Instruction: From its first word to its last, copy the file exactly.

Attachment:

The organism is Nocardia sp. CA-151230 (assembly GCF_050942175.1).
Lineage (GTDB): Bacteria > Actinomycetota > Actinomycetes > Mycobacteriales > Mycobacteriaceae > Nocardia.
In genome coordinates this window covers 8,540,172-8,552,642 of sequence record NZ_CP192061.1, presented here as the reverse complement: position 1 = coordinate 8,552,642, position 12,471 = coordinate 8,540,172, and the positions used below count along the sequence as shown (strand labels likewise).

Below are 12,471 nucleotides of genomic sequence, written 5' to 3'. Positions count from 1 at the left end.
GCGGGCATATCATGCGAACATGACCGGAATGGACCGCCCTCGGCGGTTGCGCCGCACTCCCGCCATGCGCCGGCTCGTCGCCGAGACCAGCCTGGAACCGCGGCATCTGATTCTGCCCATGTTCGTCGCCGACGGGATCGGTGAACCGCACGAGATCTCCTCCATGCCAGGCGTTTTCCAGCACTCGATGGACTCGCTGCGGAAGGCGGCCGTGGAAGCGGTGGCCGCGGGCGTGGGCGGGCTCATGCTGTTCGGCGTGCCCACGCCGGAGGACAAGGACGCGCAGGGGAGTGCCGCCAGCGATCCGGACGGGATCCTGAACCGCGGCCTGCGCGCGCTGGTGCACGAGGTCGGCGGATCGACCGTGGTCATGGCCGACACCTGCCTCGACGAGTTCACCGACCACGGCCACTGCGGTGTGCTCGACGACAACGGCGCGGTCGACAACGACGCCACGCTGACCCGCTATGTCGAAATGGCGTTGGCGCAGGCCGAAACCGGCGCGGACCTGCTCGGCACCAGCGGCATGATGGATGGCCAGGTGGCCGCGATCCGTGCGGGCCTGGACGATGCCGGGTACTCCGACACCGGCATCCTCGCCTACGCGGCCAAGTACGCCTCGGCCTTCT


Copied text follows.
The organism is Nocardia sp. CA-151230 (assembly GCF_050942175.1).
Lineage (GTDB): Bacteria > Actinomycetota > Actinomycetes > Mycobacteriales > Mycobacteriaceae > Nocardia.
In genome coordinates this window covers 8,540,172-8,552,642 of sequence record NZ_CP192061.1, presented here as the reverse complement: position 1 = coordinate 8,552,642, position 12,471 = coordinate 8,540,172, and the positions used below count along the sequence as shown (strand labels likewise).

Below are 12,471 nucleotides of genomic sequence, written 5' to 3'. Positions count from 1 at the left end.
GCGGGCATATCATGCGAACATGACCGGAATGGACCGCCCTCGGCGGTTGCGCCGCACTCCCGCCATGCGCCGGCTCGTCGCCGAGACCAGCCTGGAACCGCGGCATCTGATTCTGCCCATGTTCGTCGCCGACGGGATCGGTGAACCGCACGAGATCTCCTCCATGCCAGGCGTTTTCCAGCACTCGATGGACTCGCTGCGGAAGGCGGCCGTGGAAGCGGTGGCCGCGGGCGTGGGCGGGCTCATGCTGTTCGGCGTGCCCACGCCGGAGGACAAGGACGCGCAGGGGAGTGCCGCCAGCGATCCGGACGGGATCCTGAACCGCGGCCTGCGCGCGCTGGTGCACGAGGTCGGCGGATCGACCGTGGTCATGGCCGACACCTGCCTCGACGAGTTCACCGACCACGGCCACTGCGGTGTGCTCGACGACAACGGCGCGGTCGACAACGACGCCACGCTGACCCGCTATGTCGAAATGGCGTTGGCGCAGGCCGAAACCGGCGCGGACCTGCTCGGCACCAGCGGCATGATGGATGGCCAGGTGGCCGCGATCCGTGCGGGCCTGGACGATGCCGGGTACTCCGACACCGGCATCCTCGCCTACGCGGCCAAGTACGCCTCGGCCTTCT